There are some kinds of complexity we can do better because of the presence of human judgement and practical experience; you are rather less likely to be totally blocked by a closed door in tabletop, for example, whereas it remains a stock device in CRPG's.

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My suspicion is that a gamist GM in this scenario is stepping up to a challenge, too -- creating a scenario that's right on the hairy edge of beatability.  If the players find it too easy or too hard, they'll likely perceive the GM as failing.  So I don't think it's right to say that they have no limits on their resources -- the limits may exist only in a social context in D&D, though.  Maybe a "cleaner" gamist design would give the GM more explicit limits?

I sort of agree, and you might be interested in Rune, which is itself, interestingly, the RPG of the CRPG.  This sets a point budget for the GM in designing a dungeon, and GM-ship is taken to rotate pretty strictly between the players.  I agree that is a much cleaner design, but I still find the idea fairly dubious.

Certainly the idea of the GM setting a challenge that is only just beatable appears fairly frequently in historical play texts but presents a number of its own problems.  First and foremost, playing that close to the players resources risks that you will guesstimate wrong and wipe them out.  What then?  Unlike CRPG's you can't just reload and try again.  Secondly the continuing escalation of opposition to match character development can feel pointless - what was the point of earning some mighty power if the opposition you now encounter is largely immune?  I have had players complain that they never really got to enjoy their hard won powers.  But then is my job as GM to throw weak opponents at the players so they can relish their own might?

I largely agree that the gamist GM should be designing a real challenge, in some way, but I'm not sure how it is that this should be done.  I think the mentality of gamist players is much less thorny than the question of what the gamist GM is doing, and why.
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Aaron Blain
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« Reply #29 on: June 14, 2007, 09:32:03 AM »

This thread is getting pretty abstract. I'm not sure what sort of game you want to make, Callan. For a page there I thought you were going for full-on board-game level of abstraction, the sort of thing "real people" play. Now you seem to be saying that gamism doesn't have darwinian value without an element of simulationism. Having progressed this far, do you think you could very briefly refocus and restate your goal/problem for me? I want to contribute, but not to ramble.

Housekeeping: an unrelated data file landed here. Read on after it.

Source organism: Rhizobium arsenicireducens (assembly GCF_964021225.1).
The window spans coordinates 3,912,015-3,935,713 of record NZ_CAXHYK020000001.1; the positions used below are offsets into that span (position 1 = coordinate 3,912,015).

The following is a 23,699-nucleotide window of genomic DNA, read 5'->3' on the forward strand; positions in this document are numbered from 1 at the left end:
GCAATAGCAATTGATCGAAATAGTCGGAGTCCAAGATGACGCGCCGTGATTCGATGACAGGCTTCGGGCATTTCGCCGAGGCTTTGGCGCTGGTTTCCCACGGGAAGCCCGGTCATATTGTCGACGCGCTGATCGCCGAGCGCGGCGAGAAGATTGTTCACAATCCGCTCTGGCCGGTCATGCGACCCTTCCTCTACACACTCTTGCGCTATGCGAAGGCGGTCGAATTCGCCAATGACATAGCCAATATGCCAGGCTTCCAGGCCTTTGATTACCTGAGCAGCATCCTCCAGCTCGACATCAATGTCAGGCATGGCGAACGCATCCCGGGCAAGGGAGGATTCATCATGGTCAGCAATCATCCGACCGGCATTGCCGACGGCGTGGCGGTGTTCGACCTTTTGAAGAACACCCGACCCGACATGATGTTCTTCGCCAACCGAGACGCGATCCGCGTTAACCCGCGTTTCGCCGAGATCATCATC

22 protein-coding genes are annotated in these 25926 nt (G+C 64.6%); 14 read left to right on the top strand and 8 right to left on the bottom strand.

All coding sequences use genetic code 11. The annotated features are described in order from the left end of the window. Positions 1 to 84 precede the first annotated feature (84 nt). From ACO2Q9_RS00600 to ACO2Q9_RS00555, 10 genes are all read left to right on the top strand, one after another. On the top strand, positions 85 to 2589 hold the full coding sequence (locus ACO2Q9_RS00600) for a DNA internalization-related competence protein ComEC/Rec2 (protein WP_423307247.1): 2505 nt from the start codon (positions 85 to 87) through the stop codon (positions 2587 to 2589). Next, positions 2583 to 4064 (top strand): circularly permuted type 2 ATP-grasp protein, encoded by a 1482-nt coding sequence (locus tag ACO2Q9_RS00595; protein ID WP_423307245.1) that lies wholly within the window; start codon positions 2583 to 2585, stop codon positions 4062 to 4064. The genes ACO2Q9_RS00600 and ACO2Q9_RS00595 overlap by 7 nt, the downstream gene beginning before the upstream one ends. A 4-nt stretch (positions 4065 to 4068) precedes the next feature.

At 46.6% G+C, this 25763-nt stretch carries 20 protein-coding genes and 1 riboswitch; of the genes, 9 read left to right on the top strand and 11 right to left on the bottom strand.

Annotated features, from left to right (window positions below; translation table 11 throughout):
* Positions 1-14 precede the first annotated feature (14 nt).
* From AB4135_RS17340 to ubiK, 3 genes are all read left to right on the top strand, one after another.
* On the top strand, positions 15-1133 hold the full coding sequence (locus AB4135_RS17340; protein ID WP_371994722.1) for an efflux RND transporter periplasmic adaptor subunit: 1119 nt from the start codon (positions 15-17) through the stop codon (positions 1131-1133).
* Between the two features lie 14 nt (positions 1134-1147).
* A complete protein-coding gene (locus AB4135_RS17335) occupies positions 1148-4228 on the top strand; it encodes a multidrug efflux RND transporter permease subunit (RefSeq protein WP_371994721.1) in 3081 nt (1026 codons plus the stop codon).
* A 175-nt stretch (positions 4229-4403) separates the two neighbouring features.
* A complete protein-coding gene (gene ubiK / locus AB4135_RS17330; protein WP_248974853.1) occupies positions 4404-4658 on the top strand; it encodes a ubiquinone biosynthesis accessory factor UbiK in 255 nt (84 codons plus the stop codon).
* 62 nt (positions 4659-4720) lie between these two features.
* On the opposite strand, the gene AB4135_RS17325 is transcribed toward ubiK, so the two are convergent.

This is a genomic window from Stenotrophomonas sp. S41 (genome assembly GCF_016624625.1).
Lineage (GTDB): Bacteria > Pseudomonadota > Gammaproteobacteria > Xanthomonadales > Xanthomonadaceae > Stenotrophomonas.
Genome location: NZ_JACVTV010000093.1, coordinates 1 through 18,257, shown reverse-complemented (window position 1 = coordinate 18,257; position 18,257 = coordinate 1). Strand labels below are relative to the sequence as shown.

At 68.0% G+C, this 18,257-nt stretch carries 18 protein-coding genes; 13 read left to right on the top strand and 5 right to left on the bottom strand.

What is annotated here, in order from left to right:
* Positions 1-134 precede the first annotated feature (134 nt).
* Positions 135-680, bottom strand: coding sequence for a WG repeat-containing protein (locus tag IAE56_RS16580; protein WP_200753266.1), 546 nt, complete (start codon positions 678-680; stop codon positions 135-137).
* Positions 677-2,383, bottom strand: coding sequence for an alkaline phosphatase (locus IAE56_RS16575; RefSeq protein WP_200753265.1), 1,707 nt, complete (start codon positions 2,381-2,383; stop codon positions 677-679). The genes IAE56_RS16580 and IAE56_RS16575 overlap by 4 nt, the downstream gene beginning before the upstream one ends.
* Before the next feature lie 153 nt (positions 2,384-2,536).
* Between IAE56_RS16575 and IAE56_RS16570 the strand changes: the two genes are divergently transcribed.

Your bear cub illustration (I wouldn't even call it an analogy -- it really is the same thing in my opinion) is something I have thought a great deal about. I've been pondering this framework, a sort of "Maslow's Hierarchy of Gaming". I've been reading the forge for a couple of years now and have always been baffled by this talk of "finding meaning" or what-have-you in the allegedly supreme narrativist genre. Recently, however, I've found that some of my gaming friendships have elevated to the point that such things might be quite enjoyable. With people I consider less  "Self-Actualized" but still cool, I can indulge in a communal enjoyment of a shared subject matter (Let's say Indiana Jones) and its accompanying emotions, etc.

Furthermore, I have found that, even with people I don't really like, I can still enjoy playing out those basic skills which constitute my evolutionary fitness : spatial judgement, reflexes, arithmetic, etc. If I'm playing Final Fight next to a total stranger I can still enjoy myself, even if he decides to be a douche and take all the cheeseburgers. Gamism "really GETS you, right here" . . . way down in the "root chakra".

I don't agree at all that more abstract games are worse for this purpose. All games are abstractions. Even an exhaustive training simulator will sometimes teach you to rely on its unavoidable abstractions, causing you to fail in the real world. Games like chess hone very basic skills which can be generalized to a variety of life's challenges. And furthermore I'm still not convinced that your game HAS to have a finite lifespan, although I still think your ten-minute goal is totally valid.

Tell me if you posed this hypothesis : The players' captivity to the GM's conception of reality is not necessarily a design flaw if it is not central to their success. Yes/No/Sorta? Quite interesting, and perhaps crucial the discussion.

Oh, and what you pointed out as a method of extended obscurement of correct choices does introduce a degree of indeterminacy which, at a critical mass, produces a replayable game. The correct choice is always changing, and always obscured differently. Repeatedly finding it constitutes strategy. Furthermore, since the correct choice is determined by future events, it is un-knowable at the time of choosing. Yes, we can crunch numbers, find the optimal probabilities, and wear down the casino over time, but a daring gambler can win big in the short term. To me, this makes your premise of short, finite game all the more exciting.

God, this is getting abstract. Tell me, Callan, do I get to stab people?